“Going to Newmarket and Epsom and Ascot, with hundreds of years of history, was something I also knew I had to do at some point. “

Wickins is probably one of the few people who has seen great mares Treve, Goldikova, Zenyatta and Enable race – but there is a special spot in his heart reserved for Winx.

He says he hasn’t quite figured out how to separate some of the great equine athletes he has seen – but says Winx has something that very few horses have.

“Winx’s instantaneous ability to accelerate into the lead and sustain her velocity over 600m (and possibly more) is absolutely lethal and virtually impossible to repel,” he says.

“She doesn’t need winding up or a long run.

“She’s like an assassin, it’s all over before you know what hit you.

“The Winx win that stands out to me the most is the 2017 Cox Plate win over Humidor.

“If anyone wants to know the difference between a great horse and a very good horse, just watch that.

“Winx is in her own racing dimension, unaffected by what others in the race are doing.

Winx and Humidor go toe to toe in the 2017 Cox Plate

“I’m very confident that Winx easily could have put another two to three lengths on any horse she’s beaten. “

“I truly believe we are experiencing the greatest age of horse racing history.

“Start to count off the names of the past 10 years, and most of them are fillies and mares.  Sea the Stars, Frankel, Zarkava, Goldikova, Enable, Zenyatta, Treve, Black Caviar, Winx.

“Run through their accomplishments we would be lucky to have one of them, yet we’ve had them all.

“I do think it important to try to separate them, because it’s the premise of the sport.  Horse racing is entirely about winning, proving who is the best.

“And at the end of day we can never know, so why not celebrate them by comparison?  I still haven’t figured out where I sit, and the Enable story is still unfolding.”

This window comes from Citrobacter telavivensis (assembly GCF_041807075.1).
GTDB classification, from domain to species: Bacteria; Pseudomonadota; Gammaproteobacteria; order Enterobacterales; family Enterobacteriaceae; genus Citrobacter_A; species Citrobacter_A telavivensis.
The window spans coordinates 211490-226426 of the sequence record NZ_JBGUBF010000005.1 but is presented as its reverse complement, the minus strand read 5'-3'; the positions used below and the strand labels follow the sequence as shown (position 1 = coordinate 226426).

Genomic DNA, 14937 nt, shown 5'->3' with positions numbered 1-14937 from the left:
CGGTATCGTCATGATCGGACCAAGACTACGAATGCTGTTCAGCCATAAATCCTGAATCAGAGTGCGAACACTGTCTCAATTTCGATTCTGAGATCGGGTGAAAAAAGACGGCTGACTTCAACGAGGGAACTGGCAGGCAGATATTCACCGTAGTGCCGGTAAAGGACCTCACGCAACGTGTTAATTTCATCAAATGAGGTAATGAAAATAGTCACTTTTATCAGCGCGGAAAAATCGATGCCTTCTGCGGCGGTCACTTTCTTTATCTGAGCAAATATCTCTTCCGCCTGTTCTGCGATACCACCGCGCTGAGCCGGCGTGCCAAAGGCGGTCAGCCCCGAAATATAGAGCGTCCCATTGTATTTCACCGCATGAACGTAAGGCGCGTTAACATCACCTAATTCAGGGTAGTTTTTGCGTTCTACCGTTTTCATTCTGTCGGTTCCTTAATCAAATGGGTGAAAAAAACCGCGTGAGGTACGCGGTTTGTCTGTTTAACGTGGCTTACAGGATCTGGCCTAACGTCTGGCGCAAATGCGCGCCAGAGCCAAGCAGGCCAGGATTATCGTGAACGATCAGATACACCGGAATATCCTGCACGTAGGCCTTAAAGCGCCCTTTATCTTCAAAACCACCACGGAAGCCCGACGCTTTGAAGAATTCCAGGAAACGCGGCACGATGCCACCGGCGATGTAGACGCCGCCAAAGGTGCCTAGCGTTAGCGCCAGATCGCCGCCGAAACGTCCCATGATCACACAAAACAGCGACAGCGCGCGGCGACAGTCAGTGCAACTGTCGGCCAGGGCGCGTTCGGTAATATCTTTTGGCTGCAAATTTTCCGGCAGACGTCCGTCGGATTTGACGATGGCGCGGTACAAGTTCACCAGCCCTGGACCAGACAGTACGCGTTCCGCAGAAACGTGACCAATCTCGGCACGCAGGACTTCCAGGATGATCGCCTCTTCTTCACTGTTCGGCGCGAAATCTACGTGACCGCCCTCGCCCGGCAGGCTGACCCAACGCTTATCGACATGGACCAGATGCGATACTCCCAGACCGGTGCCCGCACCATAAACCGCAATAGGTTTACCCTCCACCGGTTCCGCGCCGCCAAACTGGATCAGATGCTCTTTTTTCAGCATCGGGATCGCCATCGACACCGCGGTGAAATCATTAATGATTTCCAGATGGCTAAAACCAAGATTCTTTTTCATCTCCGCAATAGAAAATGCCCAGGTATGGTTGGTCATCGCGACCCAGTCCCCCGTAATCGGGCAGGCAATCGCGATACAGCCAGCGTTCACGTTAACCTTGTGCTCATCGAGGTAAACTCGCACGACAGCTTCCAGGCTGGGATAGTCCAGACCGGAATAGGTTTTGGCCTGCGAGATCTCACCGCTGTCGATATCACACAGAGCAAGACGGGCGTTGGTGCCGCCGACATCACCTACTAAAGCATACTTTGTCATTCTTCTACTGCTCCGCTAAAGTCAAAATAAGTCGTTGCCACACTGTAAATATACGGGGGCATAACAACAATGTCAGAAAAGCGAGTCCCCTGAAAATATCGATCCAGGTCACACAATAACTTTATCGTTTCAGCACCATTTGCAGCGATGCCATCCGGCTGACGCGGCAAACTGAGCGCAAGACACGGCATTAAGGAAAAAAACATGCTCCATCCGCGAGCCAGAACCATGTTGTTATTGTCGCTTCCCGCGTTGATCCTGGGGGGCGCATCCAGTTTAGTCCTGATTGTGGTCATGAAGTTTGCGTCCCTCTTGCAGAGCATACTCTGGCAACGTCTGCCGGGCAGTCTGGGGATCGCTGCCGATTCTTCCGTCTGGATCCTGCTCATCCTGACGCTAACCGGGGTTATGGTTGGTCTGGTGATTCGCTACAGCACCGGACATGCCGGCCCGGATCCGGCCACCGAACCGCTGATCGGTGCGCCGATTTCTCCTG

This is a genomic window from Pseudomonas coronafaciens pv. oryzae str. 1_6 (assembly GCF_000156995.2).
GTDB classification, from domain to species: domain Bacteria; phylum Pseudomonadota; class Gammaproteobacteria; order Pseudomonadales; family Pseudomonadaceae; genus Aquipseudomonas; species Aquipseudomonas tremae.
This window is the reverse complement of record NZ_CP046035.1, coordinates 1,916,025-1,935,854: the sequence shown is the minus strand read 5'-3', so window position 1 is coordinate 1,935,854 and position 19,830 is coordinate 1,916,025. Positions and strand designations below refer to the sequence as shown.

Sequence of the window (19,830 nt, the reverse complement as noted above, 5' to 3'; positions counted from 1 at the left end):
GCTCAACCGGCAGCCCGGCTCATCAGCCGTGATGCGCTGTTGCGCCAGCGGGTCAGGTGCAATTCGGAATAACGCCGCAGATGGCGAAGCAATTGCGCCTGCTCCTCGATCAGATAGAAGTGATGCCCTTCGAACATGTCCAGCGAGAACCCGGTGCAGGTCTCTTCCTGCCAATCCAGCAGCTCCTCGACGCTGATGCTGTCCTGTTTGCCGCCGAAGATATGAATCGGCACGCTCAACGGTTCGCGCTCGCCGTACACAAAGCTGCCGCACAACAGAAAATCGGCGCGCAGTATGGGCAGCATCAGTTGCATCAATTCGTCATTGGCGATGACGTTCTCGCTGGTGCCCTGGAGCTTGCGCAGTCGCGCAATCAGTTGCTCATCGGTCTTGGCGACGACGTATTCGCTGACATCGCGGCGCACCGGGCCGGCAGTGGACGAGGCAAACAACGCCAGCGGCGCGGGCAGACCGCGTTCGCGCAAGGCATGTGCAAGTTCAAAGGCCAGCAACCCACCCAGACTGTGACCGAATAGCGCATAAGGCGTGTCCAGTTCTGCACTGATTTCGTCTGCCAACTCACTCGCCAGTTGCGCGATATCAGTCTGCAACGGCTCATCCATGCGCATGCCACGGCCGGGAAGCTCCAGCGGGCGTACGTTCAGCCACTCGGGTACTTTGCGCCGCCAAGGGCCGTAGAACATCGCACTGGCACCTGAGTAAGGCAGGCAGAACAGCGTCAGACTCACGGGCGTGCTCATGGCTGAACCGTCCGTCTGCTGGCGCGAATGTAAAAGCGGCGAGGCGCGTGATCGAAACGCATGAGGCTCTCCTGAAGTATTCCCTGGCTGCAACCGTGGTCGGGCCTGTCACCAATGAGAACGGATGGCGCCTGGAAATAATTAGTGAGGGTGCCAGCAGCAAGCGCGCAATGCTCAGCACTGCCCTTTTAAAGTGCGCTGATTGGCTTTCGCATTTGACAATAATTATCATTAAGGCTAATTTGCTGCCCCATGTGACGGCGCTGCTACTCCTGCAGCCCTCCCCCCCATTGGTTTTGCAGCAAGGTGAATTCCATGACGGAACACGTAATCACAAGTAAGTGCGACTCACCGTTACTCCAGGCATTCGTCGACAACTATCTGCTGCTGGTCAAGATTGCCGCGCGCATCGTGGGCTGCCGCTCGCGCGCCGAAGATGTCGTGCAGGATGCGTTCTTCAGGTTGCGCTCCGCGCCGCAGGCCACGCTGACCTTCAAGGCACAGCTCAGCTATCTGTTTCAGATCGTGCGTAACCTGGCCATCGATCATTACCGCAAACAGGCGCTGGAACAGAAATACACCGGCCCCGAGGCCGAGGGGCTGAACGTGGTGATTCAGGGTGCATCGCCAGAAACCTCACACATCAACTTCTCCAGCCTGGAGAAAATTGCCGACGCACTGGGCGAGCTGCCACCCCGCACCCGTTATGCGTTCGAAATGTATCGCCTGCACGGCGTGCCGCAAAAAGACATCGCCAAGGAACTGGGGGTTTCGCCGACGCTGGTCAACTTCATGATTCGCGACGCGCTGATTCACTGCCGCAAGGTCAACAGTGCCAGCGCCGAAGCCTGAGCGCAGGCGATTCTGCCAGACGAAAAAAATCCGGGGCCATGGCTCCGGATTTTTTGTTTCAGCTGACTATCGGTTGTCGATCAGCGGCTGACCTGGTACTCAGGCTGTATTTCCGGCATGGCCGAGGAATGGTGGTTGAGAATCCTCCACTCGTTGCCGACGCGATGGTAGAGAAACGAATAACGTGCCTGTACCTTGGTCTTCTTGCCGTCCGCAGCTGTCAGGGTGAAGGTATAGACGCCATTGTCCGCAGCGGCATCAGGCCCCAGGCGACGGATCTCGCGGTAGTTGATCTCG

As Chris Waller prepares to pull down the final curtain on Winx’s grand career, he said recently he would have loved to have seen her race a horse like Frankel.

Waller feels Winx could have got the better of Frankel, the British superstar which was unbeaten in 14 starts.

We will never know.

But Wickins – who has seen both Winx and Frankel in action at close range – believes Frankel may have just got the better of Australian racing’s wonder woman.

“It would be fantastic to have seen, she definitely would have cut into him more than anyone else ever did. But I think he would have held her off by a shrinking margin,” Wickins says.

“The best part of that would be too see both of them exerted to the full.

“I don’t think we’ve seen the actual bottom of either of them, at least not when they reached the height of their powers.  That is what makes the greatest of the great.”

Martin Wickins and Frankel

Wickins is known as a buyer of Winx memorabilia and has won several Winx saddle cloth auctions, sometimes outbidding Winx’s connections.

Money from the saddle cloths Wickins has purchased have benefitted charities such as the Mark Hughes Foundation, National Jockeys’ Trust and drought relief through ATC Foundation.

The ATC Foundation has so far raised $90,000 to support charitable causes including drought relief.